Within the last few years, Finite Element Analysis (FEA), generally referred to as "Computer Simulations", provided advanced engineering support for many accident-related cases. FEA can provide a very thorough analysis and deep understanding of the overall accident as well as the performance of each component involved in the accident. For any collision, FEA can precisely calculate and/or predict crucial engineering information in two areas:
FEA will provide major compelling engineering evidence to unfold the mystery of any crash-related case. It will provide a better understanding of the accident overall as well as which factors contributed most to the severity of the accident. FEA/Computer simulations can provide substantial engineering support to almost all accident-related cases. The significant contributions of FEA to common areas in the accident-related field are highlighted below.
FEA/Computer simulations have already provided excellent engineering support to accident analyses in this area. Within the last twenty years, the research centers at several major universities funded by the Department of Transportation (DOT), and all automotive OEMs have developed many accurate and reliable Finite Element (FE) vehicle models for several classes of vehicles (passenger cars and SUVs, vans, trucks, etc.). Millions of computing hours and tens of thousands of full vehicle and subcomponent crash tests have resulted in the validation and refinement of this technique, leading to a reliable and widely accepted design and analysis tool. A few vehicle impact simulations are shown in Figure 1. A detailed FE vehicle model for a 2001 Ford Taurus is shown in Figure 2-a. The model has about one million elements and can be used for all types of crashes (frontal, rear, side, and roll-over). The detailed model includes not only the main vehicle's structure but also the vehicle's interior as shown in Figure 2-b. In Figure 3, the FEA accurately predicted the standard test for the W-beam guardrail (NCHRP-350, Test Level-3). As shown, the FEA predicted behavior of the guardrail and the pick-up truck is virtually identical to the behavior during the actual test. In Figure 4, the FEA results compared very well to the actual test of a pick-up truck impacting a portable concrete barrier. In this area, the FEA can accurately calculate and predict the kinematics of the impact (i.e. motion of the vehicle and barrier) and mutual forces between the vehicle and the rail/barrier. It can also provide an accurate and detailed structural analysis for every part involved in the impact (deformation, stress, strain, failure, etc.).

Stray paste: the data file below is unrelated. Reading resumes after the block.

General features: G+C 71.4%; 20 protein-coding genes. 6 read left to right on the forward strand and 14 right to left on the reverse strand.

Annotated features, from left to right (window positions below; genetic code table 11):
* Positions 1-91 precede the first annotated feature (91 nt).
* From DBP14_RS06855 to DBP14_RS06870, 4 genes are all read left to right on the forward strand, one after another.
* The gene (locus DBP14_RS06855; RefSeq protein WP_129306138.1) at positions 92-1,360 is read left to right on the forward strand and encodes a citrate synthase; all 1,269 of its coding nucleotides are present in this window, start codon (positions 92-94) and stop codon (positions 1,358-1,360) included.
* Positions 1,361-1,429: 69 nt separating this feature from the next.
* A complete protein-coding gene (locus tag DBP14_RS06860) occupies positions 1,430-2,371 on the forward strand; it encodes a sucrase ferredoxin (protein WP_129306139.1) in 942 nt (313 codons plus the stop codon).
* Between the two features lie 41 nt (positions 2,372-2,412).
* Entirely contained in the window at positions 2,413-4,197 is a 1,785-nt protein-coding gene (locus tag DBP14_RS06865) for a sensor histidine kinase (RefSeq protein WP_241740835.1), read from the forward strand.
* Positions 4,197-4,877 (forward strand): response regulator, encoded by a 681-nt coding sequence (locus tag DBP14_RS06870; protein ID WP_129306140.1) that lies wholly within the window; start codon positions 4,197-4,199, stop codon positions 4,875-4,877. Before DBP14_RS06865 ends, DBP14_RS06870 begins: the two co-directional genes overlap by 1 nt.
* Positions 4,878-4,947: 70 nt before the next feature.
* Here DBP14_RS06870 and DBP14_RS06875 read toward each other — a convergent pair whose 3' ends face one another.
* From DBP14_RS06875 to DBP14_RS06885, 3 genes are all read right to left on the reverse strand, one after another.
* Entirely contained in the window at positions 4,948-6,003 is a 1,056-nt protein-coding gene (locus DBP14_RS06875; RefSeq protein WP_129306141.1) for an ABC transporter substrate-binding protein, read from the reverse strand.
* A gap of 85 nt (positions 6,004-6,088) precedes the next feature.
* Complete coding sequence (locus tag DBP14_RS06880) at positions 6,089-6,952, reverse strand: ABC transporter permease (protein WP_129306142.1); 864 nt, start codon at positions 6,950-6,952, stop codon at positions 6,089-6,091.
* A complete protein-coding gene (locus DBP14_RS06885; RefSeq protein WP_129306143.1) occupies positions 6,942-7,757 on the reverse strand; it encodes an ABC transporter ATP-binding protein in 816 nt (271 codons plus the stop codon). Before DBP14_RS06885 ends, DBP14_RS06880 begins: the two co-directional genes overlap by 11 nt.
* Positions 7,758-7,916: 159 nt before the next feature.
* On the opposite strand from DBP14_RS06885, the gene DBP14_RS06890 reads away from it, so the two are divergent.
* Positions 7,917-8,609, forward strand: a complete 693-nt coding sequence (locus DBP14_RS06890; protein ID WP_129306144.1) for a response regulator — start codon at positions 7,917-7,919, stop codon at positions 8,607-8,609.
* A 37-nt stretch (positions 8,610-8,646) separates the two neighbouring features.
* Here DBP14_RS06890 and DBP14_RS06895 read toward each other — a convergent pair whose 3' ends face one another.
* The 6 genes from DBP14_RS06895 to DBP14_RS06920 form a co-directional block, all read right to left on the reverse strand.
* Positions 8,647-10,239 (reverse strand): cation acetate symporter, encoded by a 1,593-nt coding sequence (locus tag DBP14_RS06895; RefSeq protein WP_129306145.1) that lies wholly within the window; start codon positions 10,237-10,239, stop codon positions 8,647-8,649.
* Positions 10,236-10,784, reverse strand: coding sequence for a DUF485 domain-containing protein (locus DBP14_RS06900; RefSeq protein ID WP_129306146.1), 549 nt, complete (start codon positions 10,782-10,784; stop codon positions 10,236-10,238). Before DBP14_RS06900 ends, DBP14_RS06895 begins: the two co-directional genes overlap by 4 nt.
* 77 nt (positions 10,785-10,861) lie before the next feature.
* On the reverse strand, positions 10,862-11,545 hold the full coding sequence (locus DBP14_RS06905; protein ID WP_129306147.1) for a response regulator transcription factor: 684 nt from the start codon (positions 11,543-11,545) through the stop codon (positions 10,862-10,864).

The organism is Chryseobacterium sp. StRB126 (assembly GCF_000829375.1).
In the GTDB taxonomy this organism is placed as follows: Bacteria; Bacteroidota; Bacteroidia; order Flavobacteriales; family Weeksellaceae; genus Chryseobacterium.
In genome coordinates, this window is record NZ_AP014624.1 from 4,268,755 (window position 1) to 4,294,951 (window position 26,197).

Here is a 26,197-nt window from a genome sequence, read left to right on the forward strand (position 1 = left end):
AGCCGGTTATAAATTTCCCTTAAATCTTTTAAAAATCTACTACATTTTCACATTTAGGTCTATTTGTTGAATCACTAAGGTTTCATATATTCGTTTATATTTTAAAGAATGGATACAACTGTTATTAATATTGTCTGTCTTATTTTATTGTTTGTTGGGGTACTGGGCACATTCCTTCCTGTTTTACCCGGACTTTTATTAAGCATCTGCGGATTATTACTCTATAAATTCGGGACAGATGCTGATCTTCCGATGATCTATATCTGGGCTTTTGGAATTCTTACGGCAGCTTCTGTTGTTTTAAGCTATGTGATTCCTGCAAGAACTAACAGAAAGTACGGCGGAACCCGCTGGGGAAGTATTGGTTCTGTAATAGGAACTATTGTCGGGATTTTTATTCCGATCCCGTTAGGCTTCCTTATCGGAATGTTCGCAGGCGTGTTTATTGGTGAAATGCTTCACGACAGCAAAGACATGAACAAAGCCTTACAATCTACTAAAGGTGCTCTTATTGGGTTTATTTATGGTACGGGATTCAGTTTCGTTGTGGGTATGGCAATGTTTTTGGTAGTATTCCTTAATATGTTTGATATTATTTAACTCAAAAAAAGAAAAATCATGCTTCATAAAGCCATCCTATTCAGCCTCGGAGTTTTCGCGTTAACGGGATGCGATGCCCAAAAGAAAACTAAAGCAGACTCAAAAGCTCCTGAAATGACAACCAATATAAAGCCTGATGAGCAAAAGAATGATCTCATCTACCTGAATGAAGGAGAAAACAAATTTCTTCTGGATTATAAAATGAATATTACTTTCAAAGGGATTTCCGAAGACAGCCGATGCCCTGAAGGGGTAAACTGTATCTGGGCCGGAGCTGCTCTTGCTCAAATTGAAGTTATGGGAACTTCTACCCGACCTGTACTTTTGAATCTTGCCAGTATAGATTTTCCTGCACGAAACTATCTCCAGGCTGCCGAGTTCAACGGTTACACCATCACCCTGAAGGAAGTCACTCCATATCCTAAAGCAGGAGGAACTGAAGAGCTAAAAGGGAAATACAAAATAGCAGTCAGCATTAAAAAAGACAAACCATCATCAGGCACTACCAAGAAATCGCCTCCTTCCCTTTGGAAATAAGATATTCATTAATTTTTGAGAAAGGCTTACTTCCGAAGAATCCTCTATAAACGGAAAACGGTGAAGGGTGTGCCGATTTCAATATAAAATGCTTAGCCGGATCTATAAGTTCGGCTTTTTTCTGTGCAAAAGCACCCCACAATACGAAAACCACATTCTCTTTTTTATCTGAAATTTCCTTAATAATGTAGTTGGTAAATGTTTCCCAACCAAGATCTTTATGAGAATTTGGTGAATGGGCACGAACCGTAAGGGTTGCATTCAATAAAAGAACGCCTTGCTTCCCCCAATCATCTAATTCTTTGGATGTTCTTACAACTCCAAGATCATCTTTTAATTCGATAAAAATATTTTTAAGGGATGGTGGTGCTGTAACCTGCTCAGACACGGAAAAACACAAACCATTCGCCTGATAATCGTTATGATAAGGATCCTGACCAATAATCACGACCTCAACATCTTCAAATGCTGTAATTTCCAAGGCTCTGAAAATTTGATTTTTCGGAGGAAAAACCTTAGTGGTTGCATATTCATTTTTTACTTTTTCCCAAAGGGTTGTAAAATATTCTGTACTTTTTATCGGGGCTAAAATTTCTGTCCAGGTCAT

In this case, the FEA can accurately predict the vehicle's motion, deformation and reaction forces during the collision. The structural analysis for each part of the vehicle is calculated and provided by FEA. Dummy models are also used to represent the driver and/or passengers. FE models for airbags and seatbelts can also be combined with the vehicle model. The impact forces applied on the driver, either through the restraining system or during the impact with the vehicle's interior can be accurately calculated. In Figure 5, the FEA results of a 1996 Neon impacting an offset rigid wall correlated very well with the actual test results.
In Figure 6, the FEA accurately predicted the behavior of a steel mailbox when impacted by a vehicle. The FEA accurately calculated the vehicle damage and the behavior of the windshield when impacted by the flying mailbox. It is also clear that the FEA was able to predict the exact deformation of the mailbox post as a result of the collision with the vehicle's bumper.
Accurate and reliable FE models for seatbelts and airbags (frontal, side and head) are developed and combined with the dummy and vehicle models to study the behavior and effect of such protecting devices. In Figure 7, dummy models are placed inside the vehicle model, together with the proper restraining systems.
Several FE dummy models and detailed human models were developed and used for crash/injury evaluations. The FEA can accurately calculate the impact force applied on each part of the human model. Using certain measures, it is feasible to calculate the level of injury severity the human body encounters during a certain impact. Several human models are shown in Figure 8.
Detailed FE vehicle models, together with dummy and human models were be used to conduct advanced roll over analysis as shown in Figure 9.